Social media: navigating privacy pitfalls
Michael Swan, BN, LLB, Senior Solicitor, Avant Law, NSW
Alison Fitzgerald, Avant Senior Solicitor and SA/WA Head of Practice
Sunday, 16 November 2014
Most of us will have received ‘invitation to join’ emails from friends’ or colleagues’ social media sites, but sometimes these innocuous invitations can have serious consequences.
While users must grant permission before social media sites can access personal contact lists, the potential consequences of agreeing may not always be apparent at the time of signing up to the site.
Breach of confidentiality
A recent case involved a doctor who received a patient complaint alleging breach of confidentiality. The patient issued the complaint after receiving invitations to join an online professional network and connect with the doctor’s staff.
Although the invitations appeared to have been sent by the practice’s staff, the specialist could not understand how this had occurred as he had not sent any invitations. The doctor sought professional assistance to respond to the complaint.
It was found that the invitations had inadvertently been sent to patients after the social media site was accidentally granted access to the doctor’s staff contact list, and then sent generic invitation emails to the stored emailed addresses.
Unfortunately, this story is not unique and potentially all users of this social media site could be vulnerable. Fixing the problem can also be a difficult and time-consuming process, depending on the site.
Online professional networks can be a very valuable tool, connecting practitioners with similar interests. However, their use is not without risk. In sensitive contexts such as medical practices, caution must be exercised by practitioners and staff before granting permission for sites to access address books or personal information to ensure that confidential patient contact details are not being used or promoted. Check the terms and conditions of sites before signing up, including whether the site will access the email addresses in your database.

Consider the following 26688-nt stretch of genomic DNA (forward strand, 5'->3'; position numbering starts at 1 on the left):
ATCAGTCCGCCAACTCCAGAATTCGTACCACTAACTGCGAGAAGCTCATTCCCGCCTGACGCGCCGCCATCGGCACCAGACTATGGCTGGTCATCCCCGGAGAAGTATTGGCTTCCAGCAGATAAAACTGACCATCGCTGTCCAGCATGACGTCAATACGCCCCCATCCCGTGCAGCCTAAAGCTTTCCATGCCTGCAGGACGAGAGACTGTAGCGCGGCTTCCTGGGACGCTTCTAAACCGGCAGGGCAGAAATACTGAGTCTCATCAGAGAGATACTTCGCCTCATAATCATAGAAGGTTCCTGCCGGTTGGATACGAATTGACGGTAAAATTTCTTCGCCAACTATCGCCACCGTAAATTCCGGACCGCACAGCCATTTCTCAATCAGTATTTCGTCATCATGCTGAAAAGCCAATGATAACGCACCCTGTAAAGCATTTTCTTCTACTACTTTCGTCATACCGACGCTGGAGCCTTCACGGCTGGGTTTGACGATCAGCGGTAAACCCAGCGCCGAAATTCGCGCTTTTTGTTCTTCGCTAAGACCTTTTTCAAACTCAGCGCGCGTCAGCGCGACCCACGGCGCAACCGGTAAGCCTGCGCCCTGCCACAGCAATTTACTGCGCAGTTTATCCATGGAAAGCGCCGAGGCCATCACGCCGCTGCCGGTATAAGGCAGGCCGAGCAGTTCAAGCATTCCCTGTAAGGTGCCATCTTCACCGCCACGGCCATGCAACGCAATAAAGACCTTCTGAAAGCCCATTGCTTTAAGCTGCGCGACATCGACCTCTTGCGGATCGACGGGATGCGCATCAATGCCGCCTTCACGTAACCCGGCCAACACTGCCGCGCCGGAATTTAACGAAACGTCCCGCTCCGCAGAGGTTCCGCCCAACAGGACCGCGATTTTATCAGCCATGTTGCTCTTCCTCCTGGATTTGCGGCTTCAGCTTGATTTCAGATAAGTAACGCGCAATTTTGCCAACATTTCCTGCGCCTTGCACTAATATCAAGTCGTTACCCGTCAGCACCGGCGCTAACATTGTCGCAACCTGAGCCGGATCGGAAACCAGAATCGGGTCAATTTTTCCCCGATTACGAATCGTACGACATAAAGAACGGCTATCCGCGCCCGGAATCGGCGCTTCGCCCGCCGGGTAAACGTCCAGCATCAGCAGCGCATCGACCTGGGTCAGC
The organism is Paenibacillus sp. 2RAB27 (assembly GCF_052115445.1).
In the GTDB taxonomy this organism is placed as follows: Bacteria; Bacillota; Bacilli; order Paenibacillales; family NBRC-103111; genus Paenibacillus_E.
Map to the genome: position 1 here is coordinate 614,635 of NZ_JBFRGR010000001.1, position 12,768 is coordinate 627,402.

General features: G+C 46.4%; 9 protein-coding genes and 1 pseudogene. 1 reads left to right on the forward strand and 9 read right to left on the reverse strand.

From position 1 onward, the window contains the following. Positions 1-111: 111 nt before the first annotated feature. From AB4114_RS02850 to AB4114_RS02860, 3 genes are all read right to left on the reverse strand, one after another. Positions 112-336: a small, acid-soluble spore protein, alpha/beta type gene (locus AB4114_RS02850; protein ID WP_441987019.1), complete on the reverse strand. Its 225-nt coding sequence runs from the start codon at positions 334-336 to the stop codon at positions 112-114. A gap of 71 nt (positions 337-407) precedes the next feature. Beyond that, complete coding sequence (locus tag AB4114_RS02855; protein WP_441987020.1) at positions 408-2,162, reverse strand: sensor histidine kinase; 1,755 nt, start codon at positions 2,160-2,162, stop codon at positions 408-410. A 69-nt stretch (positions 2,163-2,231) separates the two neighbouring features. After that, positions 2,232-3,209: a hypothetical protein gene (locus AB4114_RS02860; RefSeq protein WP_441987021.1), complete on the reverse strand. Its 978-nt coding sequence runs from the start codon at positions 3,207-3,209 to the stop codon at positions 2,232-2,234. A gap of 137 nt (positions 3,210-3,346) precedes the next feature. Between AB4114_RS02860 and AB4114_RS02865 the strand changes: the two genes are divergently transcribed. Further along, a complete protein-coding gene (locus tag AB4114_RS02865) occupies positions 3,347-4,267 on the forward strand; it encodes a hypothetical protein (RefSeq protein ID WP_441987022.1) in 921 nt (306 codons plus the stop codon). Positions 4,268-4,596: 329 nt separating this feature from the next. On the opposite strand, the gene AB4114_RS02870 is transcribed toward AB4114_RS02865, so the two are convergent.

Know your obligations
Doctors should also be aware of their responsibilities under the new social media guidance and revised ‘Guidelines for advertising regulated health services’ released by Australian Health Practitioner Regulation Agency (AHPRA) in March 2014, in order to successfully navigate their way through social media in both a professional and personal capacity.
The Medical Board of Australia updated the advertising guidelines on 20 May 2014, to provide clearer rules on the use of online testimonials to advertise regulated health services in response to confusion from doctors struggling to determine their obligations.
Advertising guidelines: testimonial key points
- Testimonials are prohibited in advertising regulated health services including on doctor’s own Facebook pages or websites, in print, radio or television advertisements, and on social media.
- Doctors are not responsible for the removal of unsolicited testimonials published on a website or in social media over which they do not have control.
- Patients can still share views through consumer and patients’ information sharing websites that invite public feedback/reviews about experience of a practitioner, business, and/or service.
Doctors should also be mindful that many employers and professional groups have also developed their own policies specifying employee or contractual obligations in relation to use of social media.
You may also be interested in...
Read Avant’s news article on the advertising guidelines